England: Police to compensate homeless man for ‘inhumane’ arrest
A homeless man who was arrested and detained by the Metropolitan Police is to receive compensation and an apology for the “inhumane” actions of the force.
Anthony Sinclair, 70, was detained by police last November after Suella Braverman, home secretary at the time, called for a crackdown on the homeless tents – which she said was a “lifestyle choice”.
Mr Sinclair refused to leave his tent after he was given 90 minutes to obey a dispersal order. He was arrested and detained but the charges have now been dropped.
He said: “The treatment that I and others received at the hands of police officers was inhumane.
“I was arrested for refusing to leave the place where I had been living for eight months and, while I was held for six hours in custody, my tent and other belongings were taken away and destroyed.
“I am glad to see this admission from the police that this was wrong, and I hope that no one in the future receives the treatment that I did.”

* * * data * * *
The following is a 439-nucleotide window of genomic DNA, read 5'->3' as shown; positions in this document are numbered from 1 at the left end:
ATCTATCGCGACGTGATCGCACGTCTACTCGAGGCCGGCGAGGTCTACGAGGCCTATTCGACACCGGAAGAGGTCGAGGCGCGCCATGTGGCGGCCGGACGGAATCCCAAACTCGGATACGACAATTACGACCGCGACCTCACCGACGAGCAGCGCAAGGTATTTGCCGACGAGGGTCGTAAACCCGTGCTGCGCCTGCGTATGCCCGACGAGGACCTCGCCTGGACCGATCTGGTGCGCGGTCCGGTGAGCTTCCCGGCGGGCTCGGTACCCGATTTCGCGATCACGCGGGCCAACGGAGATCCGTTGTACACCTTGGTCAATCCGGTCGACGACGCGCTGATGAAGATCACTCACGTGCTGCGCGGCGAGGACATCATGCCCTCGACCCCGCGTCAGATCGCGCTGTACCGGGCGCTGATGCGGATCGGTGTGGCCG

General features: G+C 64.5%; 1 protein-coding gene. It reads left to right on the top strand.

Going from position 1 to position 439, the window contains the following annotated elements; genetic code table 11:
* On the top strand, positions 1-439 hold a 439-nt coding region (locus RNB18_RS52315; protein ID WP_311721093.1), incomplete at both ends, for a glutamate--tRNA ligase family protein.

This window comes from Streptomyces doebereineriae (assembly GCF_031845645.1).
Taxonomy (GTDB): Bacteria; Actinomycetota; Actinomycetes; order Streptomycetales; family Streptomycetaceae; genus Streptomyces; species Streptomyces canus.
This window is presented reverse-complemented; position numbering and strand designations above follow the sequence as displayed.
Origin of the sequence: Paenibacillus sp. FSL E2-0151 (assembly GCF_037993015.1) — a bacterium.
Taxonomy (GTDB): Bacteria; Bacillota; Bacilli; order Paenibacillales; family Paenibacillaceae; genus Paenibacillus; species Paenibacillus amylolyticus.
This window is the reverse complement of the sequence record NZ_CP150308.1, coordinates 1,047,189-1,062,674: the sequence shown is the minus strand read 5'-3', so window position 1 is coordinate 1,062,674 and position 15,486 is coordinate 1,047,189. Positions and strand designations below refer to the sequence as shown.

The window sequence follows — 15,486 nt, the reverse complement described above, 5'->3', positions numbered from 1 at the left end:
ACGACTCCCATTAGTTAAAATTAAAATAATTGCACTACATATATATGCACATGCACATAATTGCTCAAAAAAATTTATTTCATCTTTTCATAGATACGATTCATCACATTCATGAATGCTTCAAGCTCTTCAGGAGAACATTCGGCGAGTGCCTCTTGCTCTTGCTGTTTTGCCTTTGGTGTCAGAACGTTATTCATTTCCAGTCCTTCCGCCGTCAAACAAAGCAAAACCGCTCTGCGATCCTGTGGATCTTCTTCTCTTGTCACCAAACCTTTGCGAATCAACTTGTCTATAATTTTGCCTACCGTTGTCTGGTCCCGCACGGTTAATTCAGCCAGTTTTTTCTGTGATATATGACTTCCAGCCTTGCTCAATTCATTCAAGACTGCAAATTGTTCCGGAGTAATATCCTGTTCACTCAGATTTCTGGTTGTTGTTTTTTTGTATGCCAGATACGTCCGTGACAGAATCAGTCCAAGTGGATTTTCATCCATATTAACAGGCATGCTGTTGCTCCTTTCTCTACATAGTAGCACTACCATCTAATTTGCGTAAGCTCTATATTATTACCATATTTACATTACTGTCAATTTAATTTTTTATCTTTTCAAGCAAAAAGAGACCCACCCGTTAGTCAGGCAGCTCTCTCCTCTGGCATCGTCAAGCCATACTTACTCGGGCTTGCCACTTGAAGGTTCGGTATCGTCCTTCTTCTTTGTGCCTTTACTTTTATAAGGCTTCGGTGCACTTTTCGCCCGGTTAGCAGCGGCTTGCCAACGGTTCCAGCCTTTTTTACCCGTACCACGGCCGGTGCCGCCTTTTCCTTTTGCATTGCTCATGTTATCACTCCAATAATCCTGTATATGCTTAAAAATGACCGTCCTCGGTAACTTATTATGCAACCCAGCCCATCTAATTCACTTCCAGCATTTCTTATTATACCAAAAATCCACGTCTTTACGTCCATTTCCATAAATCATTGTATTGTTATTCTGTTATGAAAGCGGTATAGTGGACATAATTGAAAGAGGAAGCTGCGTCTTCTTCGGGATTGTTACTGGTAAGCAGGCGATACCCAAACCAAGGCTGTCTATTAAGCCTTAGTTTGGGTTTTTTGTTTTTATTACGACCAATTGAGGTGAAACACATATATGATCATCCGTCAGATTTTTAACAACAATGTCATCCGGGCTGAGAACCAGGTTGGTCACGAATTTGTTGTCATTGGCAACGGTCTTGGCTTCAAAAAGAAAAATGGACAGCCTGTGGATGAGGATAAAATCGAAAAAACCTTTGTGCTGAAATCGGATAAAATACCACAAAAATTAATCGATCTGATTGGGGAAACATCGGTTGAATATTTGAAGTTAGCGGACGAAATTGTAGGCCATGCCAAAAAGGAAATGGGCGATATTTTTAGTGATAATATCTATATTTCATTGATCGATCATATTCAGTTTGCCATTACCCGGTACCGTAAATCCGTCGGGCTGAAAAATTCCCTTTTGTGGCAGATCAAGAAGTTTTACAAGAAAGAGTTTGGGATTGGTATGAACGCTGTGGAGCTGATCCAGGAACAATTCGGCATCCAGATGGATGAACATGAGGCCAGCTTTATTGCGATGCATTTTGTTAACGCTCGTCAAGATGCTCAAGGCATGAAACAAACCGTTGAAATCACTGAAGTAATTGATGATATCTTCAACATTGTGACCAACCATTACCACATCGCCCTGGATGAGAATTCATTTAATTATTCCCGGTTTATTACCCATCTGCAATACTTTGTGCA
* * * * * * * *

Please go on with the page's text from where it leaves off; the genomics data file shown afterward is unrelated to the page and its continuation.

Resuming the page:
Mr Sinclair, who is still sleeping rough, was supported by human rights group Liberty.
Its lawyer Lana Adamou said: “Increasingly, people living on the streets are being subject to unfair and degrading treatment by police, putting them at risk of harm.
“This government is criminalising poverty and homelessness and police are misusing powers they have been given as a short-term fix to remove people from an area, instead of providing support or dealing with the root causes of these issues.”